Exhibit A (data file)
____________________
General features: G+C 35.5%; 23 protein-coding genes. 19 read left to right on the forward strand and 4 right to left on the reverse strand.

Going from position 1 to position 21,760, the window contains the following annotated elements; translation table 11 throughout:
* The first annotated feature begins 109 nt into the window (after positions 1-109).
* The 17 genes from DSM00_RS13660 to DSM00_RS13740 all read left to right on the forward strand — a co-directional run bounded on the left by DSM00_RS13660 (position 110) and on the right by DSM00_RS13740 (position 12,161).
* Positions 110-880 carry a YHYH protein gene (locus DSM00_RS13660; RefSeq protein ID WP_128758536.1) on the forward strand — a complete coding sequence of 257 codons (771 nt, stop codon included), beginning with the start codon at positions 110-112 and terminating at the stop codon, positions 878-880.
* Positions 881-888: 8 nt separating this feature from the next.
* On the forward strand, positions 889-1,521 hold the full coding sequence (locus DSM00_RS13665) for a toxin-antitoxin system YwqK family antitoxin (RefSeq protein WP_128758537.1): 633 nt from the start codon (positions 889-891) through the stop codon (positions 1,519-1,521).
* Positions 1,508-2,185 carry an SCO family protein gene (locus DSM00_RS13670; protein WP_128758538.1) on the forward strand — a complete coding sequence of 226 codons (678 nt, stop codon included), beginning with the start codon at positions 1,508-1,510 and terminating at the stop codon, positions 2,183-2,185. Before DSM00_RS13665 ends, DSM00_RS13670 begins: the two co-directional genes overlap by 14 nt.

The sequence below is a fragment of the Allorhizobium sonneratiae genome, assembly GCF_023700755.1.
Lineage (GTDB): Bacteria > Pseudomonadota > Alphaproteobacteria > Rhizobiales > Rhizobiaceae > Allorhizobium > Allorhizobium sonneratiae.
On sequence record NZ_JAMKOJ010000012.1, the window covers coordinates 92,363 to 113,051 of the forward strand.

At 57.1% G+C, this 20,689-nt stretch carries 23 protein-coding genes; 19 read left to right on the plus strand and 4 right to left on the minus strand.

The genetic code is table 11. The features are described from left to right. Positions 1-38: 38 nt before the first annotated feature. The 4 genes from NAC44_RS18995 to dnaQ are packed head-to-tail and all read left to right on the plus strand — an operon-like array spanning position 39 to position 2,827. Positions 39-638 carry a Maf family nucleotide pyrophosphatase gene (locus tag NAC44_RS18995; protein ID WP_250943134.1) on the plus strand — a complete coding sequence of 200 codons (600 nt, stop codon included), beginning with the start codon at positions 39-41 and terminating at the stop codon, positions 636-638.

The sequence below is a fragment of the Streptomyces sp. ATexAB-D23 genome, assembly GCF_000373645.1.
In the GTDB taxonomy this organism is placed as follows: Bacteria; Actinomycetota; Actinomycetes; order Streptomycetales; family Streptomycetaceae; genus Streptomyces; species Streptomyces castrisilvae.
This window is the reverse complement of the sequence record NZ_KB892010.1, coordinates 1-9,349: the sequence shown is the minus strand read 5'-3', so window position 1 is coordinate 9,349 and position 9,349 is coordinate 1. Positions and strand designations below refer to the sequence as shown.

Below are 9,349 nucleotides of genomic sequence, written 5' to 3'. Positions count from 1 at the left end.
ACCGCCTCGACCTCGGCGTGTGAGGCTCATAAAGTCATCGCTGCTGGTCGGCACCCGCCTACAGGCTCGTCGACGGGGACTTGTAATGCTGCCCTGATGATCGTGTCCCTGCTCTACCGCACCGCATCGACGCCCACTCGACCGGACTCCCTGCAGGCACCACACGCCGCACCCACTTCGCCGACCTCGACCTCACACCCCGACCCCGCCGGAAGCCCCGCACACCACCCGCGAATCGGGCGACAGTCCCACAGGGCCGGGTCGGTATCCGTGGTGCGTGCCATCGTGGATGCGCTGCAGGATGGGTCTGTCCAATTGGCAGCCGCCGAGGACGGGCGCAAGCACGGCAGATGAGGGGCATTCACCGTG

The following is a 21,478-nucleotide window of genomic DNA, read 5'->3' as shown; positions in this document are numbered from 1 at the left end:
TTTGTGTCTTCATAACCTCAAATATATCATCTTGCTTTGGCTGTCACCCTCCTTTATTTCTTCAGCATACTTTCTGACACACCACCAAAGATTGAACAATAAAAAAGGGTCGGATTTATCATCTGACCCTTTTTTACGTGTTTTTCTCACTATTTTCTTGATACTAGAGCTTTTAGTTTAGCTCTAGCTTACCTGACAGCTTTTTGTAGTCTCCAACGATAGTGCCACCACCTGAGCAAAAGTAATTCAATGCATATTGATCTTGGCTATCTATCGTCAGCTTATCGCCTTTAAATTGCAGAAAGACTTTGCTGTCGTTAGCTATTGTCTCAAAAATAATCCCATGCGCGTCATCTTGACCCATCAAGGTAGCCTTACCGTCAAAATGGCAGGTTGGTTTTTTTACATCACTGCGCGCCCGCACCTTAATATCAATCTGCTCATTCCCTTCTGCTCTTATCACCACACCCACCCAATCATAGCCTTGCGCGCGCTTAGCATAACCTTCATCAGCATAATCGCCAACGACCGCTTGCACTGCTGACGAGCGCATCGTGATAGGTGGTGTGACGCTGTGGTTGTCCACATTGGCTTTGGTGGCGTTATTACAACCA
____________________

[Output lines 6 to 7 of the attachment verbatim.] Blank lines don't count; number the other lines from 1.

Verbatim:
* Positions 881-888: 8 nt separating this feature from the next.
* On the forward strand, positions 889-1,521 hold the full coding sequence (locus DSM00_RS13665) for a toxin-antitoxin system YwqK family antitoxin (RefSeq protein WP_128758537.1): 633 nt from the start codon (positions 889-891) through the stop codon (positions 1,519-1,521).